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J. Christopher Wines Lumière Pinot Noir 2011, Eola-Amity Hills. 13% alc. 756 cases. Medium ruby color; this is tighter and leaner than the previously mentioned wine from J. Christopher; red currants and red cherries touched with smoke, graphite and more spice that edges into sassafras-allspice territory, with a note of allspice’s characteristic spare and exotic woody quality; briers and brambles make an appearance, over finely sifted tannins and acidity that cuts a swath on the palate. My favorite kind of pinot noir, honed, burnished, animated. Now through 2017 to ’19. Excellent. About $35.
The label image is one vintage behind.
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Maysara Jamsheed Pinot Noir 2009, McMinnville. 13.7% alc. Certified biodynamic. Light ruby color with a garnet tinge; spiced and macerated red currants, cherries and plums, a touch meaty and fleshy; quite spicy with cloves and sassafras, hint of pomegranate, but very clean and intense; fairly plush with velvety tannins but lithe and supple texture, acidity lends leanness and energy; a bit earthy and autumnal through the finish, notes of moss and burning leaves. Now through 2015 or ’16. Excellent. About $25.
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Grapes for the Elk Cove Pinot Noir 2012, Willamette Valley, Oregon, derive from five estate vineyards, with the addition of a small amount of grapes purchased from trusted growers on long-term contract. The wine aged 10 months in French oak, 20 percent new barrels. The wine is, in other words, a summation of a house-style or region rather than an individual expression of a single vineyard; as such, it succeeds admirably. The color is a glowing medium ruby hue; aromas of rose petals and violets, red currants and plums are buoyed by notes of cranberry and rhubarb, with hints of briers and cloves. Underlying loam and graphite elements support delicious red fruit flavors in a structure enlivened by taut acidity and just enough tannin to provide a modicum of grip; the texture is supple and satiny, while the finish adds more spice. 13.5 percent alcohol. A real crowd-pleaser for drinking through 2016 or ’17. Try with medium rare roasted duck. Excellent. About $29.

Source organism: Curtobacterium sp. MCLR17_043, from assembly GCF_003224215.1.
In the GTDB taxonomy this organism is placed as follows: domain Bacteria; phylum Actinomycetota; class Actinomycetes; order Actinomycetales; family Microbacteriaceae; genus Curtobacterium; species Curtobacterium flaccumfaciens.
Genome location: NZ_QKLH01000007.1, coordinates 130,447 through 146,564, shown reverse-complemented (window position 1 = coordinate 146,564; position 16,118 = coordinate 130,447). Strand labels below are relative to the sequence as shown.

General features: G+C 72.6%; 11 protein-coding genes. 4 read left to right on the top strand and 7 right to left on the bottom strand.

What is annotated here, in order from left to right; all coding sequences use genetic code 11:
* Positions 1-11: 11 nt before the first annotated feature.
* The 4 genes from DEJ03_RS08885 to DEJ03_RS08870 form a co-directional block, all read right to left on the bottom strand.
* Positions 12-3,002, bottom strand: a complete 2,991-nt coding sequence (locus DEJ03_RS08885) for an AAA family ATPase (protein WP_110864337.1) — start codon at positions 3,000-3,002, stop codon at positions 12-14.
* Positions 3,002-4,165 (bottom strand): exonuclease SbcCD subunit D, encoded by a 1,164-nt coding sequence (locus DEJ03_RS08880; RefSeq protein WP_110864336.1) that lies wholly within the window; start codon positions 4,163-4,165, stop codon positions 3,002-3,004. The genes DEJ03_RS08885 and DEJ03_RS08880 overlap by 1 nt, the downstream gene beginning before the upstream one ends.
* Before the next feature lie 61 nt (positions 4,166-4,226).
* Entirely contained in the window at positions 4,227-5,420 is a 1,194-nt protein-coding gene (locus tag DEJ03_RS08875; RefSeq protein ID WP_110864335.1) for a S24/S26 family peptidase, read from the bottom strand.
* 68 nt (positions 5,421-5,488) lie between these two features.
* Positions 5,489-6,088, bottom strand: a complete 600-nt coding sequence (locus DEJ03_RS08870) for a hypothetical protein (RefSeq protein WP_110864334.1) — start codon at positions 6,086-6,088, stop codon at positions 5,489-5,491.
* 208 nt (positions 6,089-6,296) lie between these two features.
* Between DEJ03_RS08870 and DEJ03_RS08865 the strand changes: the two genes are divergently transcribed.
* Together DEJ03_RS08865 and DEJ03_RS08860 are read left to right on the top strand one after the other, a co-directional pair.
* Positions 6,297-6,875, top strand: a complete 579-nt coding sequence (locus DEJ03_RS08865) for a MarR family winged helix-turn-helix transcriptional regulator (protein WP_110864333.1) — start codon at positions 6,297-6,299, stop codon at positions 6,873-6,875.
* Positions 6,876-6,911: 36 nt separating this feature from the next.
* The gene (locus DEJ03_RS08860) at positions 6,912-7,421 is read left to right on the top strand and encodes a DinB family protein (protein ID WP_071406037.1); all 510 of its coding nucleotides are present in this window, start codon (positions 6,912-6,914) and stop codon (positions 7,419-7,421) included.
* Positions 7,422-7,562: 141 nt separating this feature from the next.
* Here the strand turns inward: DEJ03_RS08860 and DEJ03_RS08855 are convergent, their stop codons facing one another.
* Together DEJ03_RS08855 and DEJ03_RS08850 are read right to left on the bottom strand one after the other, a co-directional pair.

Tasted at a wholesaler’s trade event.

Anyone who has read Rockss and Fruit, the blog written by Lyle Fass, knows that he is enthusiastic, opinionated and articulate. Meet him in person, and you understand what a force of nature he is, a man of seemingly boundless energy and zeal for a particular sort of vinous purity and intensity. A little more than a year ago, Fass, who worked in retail for almost 20 years — a well-known figure at the distinctive Chambers Street Wines in lower Manhattan — launched Fass Selections, an online entity designed to get fine European wines into the hands of consumers at reasonable prices by by-passing the three-tier system. Such a scheme is possible for an importer only because in the state of California, since Jan. 1, 2012, it is legal for an importer to sell wine via the Internet and via direct mail without requiring the importer to maintain a physical retail location or to hold a beer and wine wholesaler license (California Business and Professions Code section 23393.5). So while Fass, a fourth-generation Brooklynite, lives in that borough of New York, the business itself is registered in the Golden State. His take on the three-tier system is that it is “beyond imperfect.”

In frigid mid-December, after a round of delayed flights, I met Lyle Fass at the improbable Michelin one-star Lan Sheng Szechuan Restaurant in Manhattan’s Garment District (60 West 39th Street), a bastion of retro 60s modernist decor inhabited by legions of lunch-going office workers intent on — I’ll say frankly — some of the most riveting Chinese food I’ve ever encountered. Odd as it may seem, the German and French wines that Fass, 39 by the way, brought to taste were terrific with this spicy and profound fare.

What does he look for?

“Wines that express a terroir, that show freshness and acidity, that show purity.” Fass travels to Europe several times a year, using his contacts to find small artisan producers that embody these criteria. He is especially fond of Burgundy and Beaujolais, several regions of Germany, and now Champagne.

How does his system work?

All it requires in the way of brick-and-mortar presence is a warehouse to store the wines before he offers them on his website. Because inventory is low, he doesn’t need a lot of space. Once the wines are sold, Fass has already moved on to the next offerings. “Inventory,” he said, “is the scourge of the industry.”